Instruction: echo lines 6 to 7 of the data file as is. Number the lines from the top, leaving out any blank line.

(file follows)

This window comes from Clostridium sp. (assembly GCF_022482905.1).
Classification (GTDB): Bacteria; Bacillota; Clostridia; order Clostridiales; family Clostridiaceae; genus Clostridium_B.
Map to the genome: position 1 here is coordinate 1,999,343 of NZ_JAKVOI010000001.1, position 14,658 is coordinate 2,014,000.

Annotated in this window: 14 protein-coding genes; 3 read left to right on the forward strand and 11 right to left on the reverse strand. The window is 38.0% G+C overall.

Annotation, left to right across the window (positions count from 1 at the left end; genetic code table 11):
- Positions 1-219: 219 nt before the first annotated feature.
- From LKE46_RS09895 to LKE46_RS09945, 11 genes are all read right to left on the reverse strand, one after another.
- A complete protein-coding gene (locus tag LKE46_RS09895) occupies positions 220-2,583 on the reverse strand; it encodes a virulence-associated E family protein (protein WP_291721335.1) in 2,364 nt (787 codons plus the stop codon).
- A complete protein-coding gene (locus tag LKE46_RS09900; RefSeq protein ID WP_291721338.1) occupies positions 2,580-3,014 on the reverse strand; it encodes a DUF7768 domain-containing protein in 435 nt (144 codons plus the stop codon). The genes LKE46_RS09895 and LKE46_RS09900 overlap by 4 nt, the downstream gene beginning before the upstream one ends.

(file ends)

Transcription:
- Positions 1-219: 219 nt before the first annotated feature.
- From LKE46_RS09895 to LKE46_RS09945, 11 genes are all read right to left on the reverse strand, one after another.